TABLE 7______________________________________REGRESSION ANALYSIS OF LURE PERFORMANCE (y = a + bx)Experiment 7 -release rate modulator - Trimedlure (diameter of membrane = 1.17 cm) half-life in days a b R2______________________________________1 ml 6.134 -0.006 0.096 520______________________________________
TABLE 8______________________________________REGRESSION ANALYSIS OF LURE PERFORMANCE (y = a + bx)Experiment 8 - Trimedlure 2 ml half-life in days a b R2______________________________________Membrane system 297.90 -0.060 0.118 Observed = 51Commercial lure 229.38 -4.652 0.941 25______________________________________
When the four chemicals were mixed in equal proportions in experiment 3 and the release rates determined over time the resultant release of the four chemicals was very similar as shown in FIG. 11(A). The half-lives of the four chemicals increased and ethyl hexanoate had the shortest half-life of 30 days (Table 3). The release rates of lures loaded in experiment 4 with 5, 10, 25, 50 and 100 μl of an equal mixture of the four compounds is shown in FIG. 11(B). Based on regression analyses (Table 4) there was a direct relationship between lure load and release rate. R2 values for all the compounds when mixed in equal proportions were greater than 0.967.
In experiment 5 we determined the release rate when cineole, ethyl octanoate, hexanol and ethyl hexanoate were mixed in a 10:10:1:1 ratio (by volume), respectively as shown in FIG. 12(A). The half-life of this lure was estimated to be approximately 101 days based on the compound having the shortest half-life, which was hexanol (Table 5). The other compounds had longer half-lives and ethyl hexanoate showed little decrease in release rate over the 31 days of testing. The percent of released compound is shown in FIG. 12(B). The expected percent of release of the compounds based on load ratio should be 45.5:45.5:4.5 and 4.5% for cineole, ethyl octanoate, hexanol and ethyl hexanoate, respectively. Percent release averaged standard development was 45.21+0.117, 45.39±0.134, 4.8+0.046, and 4.6±0.045 for cineole, ethyl octanoate, hexanol and ethyl hexanoate, respectively. The percentage of release of the four chemicals was constant during the 30 days that lures were analyzed as shown in FIG. 12(B). As part of this experiment lures that were exposed for approximately 30 days in Weslaco, Tex., at an approximate daytime temperature of 32° C. were analyzed. These lures released on an average 11, 3, 4 and 10 percent less cineole, ethyl octanoate, hexanol and ethyl hexanoate, respectively, than from lures held under laboratory conditions for a similar period of time. The average percent release after exposure in the field was 45.3±0.12, 46.6 0.145, 3.3±m45, and 4.8±0.044 for cineole, ethyl octanoate, hexanol and ethyl hexanoate, respectively.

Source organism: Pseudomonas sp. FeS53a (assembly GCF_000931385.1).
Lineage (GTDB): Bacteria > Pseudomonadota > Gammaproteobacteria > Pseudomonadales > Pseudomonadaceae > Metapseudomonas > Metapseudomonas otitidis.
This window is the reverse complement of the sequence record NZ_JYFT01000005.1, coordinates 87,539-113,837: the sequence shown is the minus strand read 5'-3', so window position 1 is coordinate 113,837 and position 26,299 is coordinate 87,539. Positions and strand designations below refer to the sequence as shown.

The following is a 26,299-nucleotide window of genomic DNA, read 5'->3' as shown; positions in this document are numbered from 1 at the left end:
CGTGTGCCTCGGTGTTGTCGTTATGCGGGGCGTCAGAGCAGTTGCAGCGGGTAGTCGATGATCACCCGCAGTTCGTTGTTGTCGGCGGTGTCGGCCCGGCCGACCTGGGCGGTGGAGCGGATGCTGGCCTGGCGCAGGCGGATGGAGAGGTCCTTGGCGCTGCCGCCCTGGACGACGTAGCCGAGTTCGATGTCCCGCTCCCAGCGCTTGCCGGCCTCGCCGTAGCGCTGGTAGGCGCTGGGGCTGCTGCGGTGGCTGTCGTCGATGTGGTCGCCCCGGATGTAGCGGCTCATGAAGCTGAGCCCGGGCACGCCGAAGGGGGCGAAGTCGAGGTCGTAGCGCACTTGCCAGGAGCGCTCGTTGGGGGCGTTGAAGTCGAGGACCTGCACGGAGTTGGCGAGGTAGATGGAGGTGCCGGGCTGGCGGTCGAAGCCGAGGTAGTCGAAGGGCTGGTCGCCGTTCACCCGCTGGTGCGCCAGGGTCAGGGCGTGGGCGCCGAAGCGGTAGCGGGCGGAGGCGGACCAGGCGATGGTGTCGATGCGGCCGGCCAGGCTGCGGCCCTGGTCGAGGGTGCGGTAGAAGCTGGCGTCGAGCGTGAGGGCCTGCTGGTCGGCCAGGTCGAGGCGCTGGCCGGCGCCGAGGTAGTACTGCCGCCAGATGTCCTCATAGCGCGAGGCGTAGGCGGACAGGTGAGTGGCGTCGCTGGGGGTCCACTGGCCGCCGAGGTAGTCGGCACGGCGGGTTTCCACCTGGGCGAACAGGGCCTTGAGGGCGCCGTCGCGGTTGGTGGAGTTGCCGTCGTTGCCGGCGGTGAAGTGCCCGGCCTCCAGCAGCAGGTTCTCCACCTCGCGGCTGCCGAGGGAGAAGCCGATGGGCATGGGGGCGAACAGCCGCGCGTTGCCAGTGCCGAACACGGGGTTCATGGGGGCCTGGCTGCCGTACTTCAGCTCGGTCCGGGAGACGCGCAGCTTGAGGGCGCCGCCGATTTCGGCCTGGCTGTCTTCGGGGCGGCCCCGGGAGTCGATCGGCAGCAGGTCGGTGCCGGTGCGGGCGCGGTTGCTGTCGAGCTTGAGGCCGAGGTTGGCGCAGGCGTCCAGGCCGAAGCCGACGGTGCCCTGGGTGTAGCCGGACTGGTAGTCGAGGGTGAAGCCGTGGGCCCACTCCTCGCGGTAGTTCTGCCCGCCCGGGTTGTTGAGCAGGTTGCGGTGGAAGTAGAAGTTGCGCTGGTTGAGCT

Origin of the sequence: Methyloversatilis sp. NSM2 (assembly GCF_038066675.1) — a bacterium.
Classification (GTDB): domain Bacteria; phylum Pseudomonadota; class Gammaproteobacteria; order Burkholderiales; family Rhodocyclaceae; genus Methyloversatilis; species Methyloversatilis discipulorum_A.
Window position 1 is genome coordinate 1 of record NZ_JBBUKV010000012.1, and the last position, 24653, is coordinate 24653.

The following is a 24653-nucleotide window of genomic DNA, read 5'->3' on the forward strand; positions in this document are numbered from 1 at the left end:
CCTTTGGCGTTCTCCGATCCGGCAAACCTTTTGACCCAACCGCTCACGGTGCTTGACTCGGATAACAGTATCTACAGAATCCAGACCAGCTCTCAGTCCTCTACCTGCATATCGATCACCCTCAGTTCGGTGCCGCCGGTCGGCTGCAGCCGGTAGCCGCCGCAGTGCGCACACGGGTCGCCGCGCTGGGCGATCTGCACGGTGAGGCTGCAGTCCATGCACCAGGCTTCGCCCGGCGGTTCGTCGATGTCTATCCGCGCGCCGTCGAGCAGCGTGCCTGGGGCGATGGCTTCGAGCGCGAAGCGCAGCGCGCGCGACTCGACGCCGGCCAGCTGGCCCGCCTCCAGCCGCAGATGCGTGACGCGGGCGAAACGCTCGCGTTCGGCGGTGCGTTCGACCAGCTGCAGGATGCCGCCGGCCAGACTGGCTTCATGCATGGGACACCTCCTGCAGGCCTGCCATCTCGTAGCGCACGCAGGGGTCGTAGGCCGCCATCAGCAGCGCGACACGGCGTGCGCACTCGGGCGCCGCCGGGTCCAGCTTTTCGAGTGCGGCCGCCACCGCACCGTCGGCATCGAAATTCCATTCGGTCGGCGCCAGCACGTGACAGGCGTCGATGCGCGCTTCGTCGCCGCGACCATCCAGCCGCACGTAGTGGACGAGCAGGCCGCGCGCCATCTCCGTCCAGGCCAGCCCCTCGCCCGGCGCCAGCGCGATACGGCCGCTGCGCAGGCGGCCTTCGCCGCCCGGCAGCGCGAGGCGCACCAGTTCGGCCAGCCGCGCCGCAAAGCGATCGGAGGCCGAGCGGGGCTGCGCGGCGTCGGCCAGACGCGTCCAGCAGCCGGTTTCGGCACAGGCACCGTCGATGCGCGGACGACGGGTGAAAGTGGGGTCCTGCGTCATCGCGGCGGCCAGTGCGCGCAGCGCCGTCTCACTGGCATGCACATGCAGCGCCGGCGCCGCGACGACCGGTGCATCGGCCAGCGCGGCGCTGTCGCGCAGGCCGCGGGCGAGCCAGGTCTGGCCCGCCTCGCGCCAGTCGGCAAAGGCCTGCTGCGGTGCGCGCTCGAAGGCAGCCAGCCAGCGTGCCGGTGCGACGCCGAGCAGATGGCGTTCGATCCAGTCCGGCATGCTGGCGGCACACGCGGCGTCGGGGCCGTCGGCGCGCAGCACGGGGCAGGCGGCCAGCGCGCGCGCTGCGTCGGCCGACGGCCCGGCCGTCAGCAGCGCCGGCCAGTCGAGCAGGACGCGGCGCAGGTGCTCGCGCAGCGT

Experiment 6 investigated the release rate of lures loaded with 5, 15, 25 and 50 μl of 2,6-MVP, referring to FIG. 13 and Table 6. All lures resulted in a zero-order release of this material. Based on measurements of release rate of lures loaded with 50 μl it was determined that emission of 2,6-MVP decreased by approximately 20% by day 17. Lures loaded with 5, 15 and 25 μl of 2,6-MVP resulted in an almost constant release rate over the 23 days that release rates were determined.
The results from experiment 7, which investigated the release of low amounts of TML over time, are shown in FIG. 14(A)and Table 7. These lures were of type 2, and 1 ml of TML was used. The average release rate of isomer C over the 250 days of analyses was 6.8±S.E. 0.5 and no decrease in emission rates were observed during this time. Experiment 8, which determined the release rate of type 2 lures using 6 mil LDPE and loaded with 2 ml of TML, indicated that a constant release of isomer C occurred for approximately 51 days as shown in FIG. 14 and Table 8. In comparison the release rate from the commercially prepared lure decreased over time and the half-life of these lures was determined to be 25 days as can be seen from FIG. 14 and Table 7.
Although the present invention has been described with reference to specific details of certain embodiments thereof, it is not intended that such details should be regarded as limitations upon the scope of the invention except as and to the extent that they are included in the accompanying claims. For example, instead of constructing an envelope by folding, it can be formed by sealing two pieces of backing together.
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|U.S. Classification||239/6, 239/57, 239/55, 239/58, 239/51.5|
|International Classification||A61L9/12, A61L9/04|
|Cooperative Classification||A61L9/042, A61L9/12|
|European Classification||A61L9/12, A61L9/04B|
|Feb 25, 2004||FPAY||Fee payment|
Year of fee payment: 4
|Mar 10, 2008||REMI||Maintenance fee reminder mailed|
|Aug 29, 2008||LAPS||Lapse for failure to pay maintenance fees|
|Oct 21, 2008||FP||Expired due to failure to pay maintenance fee|
Effective date: 20080829